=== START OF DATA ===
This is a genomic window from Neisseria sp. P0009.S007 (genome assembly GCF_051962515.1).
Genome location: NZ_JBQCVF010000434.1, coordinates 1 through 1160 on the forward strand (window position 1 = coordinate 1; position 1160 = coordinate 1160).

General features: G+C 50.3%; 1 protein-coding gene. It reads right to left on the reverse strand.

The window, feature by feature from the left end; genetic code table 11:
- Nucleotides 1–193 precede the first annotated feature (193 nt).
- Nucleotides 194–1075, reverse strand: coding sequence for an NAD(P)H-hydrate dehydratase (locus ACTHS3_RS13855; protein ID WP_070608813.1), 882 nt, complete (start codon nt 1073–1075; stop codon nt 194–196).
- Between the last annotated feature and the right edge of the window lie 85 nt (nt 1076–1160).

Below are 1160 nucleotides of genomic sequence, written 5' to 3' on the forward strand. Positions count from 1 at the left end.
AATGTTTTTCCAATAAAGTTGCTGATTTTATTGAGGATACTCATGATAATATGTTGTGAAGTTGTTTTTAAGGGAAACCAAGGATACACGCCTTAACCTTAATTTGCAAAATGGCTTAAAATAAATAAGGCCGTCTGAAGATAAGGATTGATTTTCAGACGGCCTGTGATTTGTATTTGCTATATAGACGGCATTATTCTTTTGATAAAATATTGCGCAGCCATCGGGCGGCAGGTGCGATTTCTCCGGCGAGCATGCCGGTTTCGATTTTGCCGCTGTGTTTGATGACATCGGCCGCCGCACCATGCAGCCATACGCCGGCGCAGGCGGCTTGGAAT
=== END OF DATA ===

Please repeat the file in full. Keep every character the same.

This is a genomic window from Neisseria sp. P0009.S007 (genome assembly GCF_051962515.1).
Genome location: NZ_JBQCVF010000434.1, coordinates 1 through 1160 on the forward strand (window position 1 = coordinate 1; position 1160 = coordinate 1160).

General features: G+C 50.3%; 1 protein-coding gene. It reads right to left on the reverse strand.

The window, feature by feature from the left end; genetic code table 11:
- Nucleotides 1–193 precede the first annotated feature (193 nt).
- Nucleotides 194–1075, reverse strand: coding sequence for an NAD(P)H-hydrate dehydratase (locus ACTHS3_RS13855; protein ID WP_070608813.1), 882 nt, complete (start codon nt 1073–1075; stop codon nt 194–196).
- Between the last annotated feature and the right edge of the window lie 85 nt (nt 1076–1160).

Below are 1160 nucleotides of genomic sequence, written 5' to 3' on the forward strand. Positions count from 1 at the left end.
AATGTTTTTCCAATAAAGTTGCTGATTTTATTGAGGATACTCATGATAATATGTTGTGAAGTTGTTTTTAAGGGAAACCAAGGATACACGCCTTAACCTTAATTTGCAAAATGGCTTAAAATAAATAAGGCCGTCTGAAGATAAGGATTGATTTTCAGACGGCCTGTGATTTGTATTTGCTATATAGACGGCATTATTCTTTTGATAAAATATTGCGCAGCCATCGGGCGGCAGGTGCGATTTCTCCGGCGAGCATGCCGGTTTCGATTTTGCCGCTGTGTTTGATGACATCGGCCGCCGCACCATGCAGCCATACGCCGGCGCAGGCGGCTTGGAAT